"Along the way, they've discovered that London is a peculiarly fertile place to set up a business. Says Sarah, 'We sell a lot of our stuff in Berlin and talking to people there makes me realise how much easier it is to set up in the UK than elsewhere, in terms of bureaucracy. Here, £40 and half an hour is all it takes to register your own company. There's so much help for start-ups - we've been on both free and paid-for programs."

Riposte magazine - featured in Start Up London book

Riposte - independent magazine run by Danielle Pender

Similar to 91 Magazine, it was when Danielle could not find a women's magazine she wanted to read that she decided to start her own. She is a great example of someone who is not afraid to take risks and more often than not those risks pay off. With no journalism experience, she simply followed her nose along with creative director Shaz Madani, and now prints 10,000 copies of the magazine.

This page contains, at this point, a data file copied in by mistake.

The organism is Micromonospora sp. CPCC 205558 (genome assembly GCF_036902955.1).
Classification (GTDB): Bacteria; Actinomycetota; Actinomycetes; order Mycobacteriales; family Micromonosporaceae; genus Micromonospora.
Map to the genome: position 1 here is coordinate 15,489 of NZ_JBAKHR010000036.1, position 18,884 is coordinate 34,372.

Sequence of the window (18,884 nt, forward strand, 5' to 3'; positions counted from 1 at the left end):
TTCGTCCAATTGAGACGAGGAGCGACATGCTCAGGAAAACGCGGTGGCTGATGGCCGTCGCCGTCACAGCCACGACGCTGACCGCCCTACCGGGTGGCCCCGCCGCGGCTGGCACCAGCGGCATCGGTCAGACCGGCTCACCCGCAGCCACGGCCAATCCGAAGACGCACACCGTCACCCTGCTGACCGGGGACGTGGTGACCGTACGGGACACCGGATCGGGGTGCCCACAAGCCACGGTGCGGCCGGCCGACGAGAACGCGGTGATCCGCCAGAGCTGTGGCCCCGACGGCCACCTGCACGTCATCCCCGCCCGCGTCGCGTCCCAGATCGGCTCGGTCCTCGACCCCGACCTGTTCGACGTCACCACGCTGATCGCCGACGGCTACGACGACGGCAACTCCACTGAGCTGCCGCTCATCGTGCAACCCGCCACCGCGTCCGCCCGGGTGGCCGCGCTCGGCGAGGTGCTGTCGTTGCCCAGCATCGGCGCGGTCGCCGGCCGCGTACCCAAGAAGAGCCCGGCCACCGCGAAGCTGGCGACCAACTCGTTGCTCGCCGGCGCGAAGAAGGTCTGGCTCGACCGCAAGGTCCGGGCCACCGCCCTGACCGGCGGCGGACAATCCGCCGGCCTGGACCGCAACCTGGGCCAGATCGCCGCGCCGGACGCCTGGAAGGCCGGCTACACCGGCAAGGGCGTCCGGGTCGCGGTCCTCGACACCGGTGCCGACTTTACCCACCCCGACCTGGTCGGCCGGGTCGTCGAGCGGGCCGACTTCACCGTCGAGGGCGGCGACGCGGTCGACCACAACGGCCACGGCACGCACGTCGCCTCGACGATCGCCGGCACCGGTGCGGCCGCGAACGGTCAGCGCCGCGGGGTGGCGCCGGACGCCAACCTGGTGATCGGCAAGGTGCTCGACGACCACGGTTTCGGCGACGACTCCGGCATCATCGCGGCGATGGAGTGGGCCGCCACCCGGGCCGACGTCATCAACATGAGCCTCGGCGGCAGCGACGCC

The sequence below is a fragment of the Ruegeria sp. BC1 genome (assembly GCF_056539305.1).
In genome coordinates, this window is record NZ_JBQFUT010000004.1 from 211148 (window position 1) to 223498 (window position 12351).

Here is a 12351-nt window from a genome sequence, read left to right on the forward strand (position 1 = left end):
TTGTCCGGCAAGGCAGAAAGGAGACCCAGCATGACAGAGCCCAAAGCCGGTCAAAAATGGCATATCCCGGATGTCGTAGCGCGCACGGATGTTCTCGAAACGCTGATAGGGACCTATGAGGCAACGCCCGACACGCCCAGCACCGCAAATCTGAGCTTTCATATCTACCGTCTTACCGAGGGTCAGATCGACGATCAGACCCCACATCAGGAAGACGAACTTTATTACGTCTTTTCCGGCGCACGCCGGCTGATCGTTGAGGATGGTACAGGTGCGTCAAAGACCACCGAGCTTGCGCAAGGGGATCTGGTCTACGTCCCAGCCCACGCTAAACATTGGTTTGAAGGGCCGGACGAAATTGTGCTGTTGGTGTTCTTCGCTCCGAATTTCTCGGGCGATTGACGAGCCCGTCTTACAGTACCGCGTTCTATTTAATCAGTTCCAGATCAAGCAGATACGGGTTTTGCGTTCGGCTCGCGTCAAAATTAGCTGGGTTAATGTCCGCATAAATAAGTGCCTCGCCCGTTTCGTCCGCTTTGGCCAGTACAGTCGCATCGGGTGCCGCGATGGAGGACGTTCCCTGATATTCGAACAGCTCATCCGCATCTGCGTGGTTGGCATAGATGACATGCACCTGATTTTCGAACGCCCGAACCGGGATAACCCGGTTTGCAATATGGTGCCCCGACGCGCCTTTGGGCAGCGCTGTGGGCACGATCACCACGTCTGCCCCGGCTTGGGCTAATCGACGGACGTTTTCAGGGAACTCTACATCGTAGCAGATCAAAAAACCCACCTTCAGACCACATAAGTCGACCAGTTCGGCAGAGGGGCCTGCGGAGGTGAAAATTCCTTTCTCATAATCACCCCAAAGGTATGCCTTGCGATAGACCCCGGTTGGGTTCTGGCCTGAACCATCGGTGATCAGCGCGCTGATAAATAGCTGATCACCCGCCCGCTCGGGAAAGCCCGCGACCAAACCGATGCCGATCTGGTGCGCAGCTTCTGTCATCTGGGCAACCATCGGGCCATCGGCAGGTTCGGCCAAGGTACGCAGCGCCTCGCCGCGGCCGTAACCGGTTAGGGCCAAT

"In November 2013, Riposte was launched with a striking cover that had no image, only text with the names of the women featured inside. Although having a cover so different from the norm made them nervous, it also made them excited and as novices they had nothing to lose. It turned out to be an inspired move, garnering them press coverage and visually emphasising their credentials as an alternative to mainstream women's magazines." 

Quill London - featured in Start Up London book

Quill London - stationery shop run by Lucy Edmonds

We featured Lucy's business way back in 2013 in the digital version of 91, and it's been lovely to see Quill flourish from an online store into a bricks and mortar destination for not only your stationery needs but a place to learn calligraphy. An advocate for a detailed business plan, Lucy had never envisaged calligraphy being part of her business but she explains why she went 'off plan'...